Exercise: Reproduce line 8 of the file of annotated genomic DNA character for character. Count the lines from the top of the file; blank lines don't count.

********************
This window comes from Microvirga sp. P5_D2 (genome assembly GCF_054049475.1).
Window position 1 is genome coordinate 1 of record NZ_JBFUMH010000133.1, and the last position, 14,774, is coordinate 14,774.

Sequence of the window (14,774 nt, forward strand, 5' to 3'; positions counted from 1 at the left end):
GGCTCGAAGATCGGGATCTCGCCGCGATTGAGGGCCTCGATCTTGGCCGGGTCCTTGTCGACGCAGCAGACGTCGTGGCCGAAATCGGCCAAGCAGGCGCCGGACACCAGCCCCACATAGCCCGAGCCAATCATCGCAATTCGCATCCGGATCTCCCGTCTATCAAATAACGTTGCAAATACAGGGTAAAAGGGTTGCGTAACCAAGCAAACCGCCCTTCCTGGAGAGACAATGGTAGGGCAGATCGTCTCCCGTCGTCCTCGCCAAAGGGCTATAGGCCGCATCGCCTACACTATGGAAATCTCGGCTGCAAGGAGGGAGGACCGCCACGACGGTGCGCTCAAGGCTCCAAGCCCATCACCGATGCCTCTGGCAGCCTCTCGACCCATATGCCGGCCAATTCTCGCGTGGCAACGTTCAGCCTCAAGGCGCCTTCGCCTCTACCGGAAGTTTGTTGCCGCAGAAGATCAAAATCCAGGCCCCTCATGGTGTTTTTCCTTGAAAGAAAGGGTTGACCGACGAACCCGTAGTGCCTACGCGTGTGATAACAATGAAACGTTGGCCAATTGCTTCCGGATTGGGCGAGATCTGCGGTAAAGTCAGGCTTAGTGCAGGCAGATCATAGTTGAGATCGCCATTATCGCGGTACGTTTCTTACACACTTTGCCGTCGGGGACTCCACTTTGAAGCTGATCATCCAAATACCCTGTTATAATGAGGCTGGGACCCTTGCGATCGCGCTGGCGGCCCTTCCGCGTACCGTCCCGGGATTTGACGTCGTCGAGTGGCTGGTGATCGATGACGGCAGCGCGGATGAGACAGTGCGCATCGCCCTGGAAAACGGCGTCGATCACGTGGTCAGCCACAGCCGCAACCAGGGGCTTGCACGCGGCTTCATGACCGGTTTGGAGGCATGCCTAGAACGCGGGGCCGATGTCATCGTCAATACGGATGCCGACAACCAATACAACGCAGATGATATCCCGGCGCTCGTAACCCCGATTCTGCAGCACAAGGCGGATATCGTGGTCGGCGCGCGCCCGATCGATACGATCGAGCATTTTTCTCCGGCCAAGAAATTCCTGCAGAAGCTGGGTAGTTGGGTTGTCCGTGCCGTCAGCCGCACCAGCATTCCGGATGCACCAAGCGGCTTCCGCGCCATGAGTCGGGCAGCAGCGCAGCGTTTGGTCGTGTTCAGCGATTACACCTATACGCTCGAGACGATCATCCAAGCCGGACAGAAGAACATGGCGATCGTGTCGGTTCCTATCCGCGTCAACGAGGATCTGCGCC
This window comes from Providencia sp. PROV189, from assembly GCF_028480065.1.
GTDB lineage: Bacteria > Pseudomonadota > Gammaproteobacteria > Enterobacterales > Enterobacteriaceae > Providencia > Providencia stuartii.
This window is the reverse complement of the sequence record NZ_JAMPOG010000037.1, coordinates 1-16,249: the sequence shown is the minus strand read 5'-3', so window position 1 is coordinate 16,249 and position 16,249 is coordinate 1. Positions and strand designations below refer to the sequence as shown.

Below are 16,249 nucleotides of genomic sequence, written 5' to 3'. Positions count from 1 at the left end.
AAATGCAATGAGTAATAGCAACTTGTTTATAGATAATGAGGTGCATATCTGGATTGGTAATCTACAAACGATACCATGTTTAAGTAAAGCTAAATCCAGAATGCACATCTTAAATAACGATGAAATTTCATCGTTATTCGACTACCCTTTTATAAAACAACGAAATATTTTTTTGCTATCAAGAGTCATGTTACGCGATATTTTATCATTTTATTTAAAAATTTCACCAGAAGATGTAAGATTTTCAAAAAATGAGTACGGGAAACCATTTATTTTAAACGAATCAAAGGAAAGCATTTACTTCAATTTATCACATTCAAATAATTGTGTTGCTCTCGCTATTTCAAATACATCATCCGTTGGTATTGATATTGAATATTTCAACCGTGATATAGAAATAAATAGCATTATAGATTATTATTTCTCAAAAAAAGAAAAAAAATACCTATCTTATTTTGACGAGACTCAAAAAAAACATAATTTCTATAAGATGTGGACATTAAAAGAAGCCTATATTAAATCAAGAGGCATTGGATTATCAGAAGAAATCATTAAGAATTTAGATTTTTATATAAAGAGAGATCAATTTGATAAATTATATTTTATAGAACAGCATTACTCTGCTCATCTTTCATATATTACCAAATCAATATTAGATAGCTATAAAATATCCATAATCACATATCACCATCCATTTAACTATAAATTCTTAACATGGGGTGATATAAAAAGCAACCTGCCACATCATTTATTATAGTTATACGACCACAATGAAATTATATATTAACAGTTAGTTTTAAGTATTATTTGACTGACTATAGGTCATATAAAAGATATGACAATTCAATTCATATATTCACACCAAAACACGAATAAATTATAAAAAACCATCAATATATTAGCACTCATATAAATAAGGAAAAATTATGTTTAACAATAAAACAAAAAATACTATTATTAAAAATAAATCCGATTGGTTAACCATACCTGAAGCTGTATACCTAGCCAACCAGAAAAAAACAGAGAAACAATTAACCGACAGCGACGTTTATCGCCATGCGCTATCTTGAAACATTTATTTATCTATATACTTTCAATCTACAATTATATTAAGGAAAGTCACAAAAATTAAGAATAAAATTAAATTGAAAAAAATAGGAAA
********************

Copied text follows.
Below are 16,249 nucleotides of genomic sequence, written 5' to 3'. Positions count from 1 at the left end.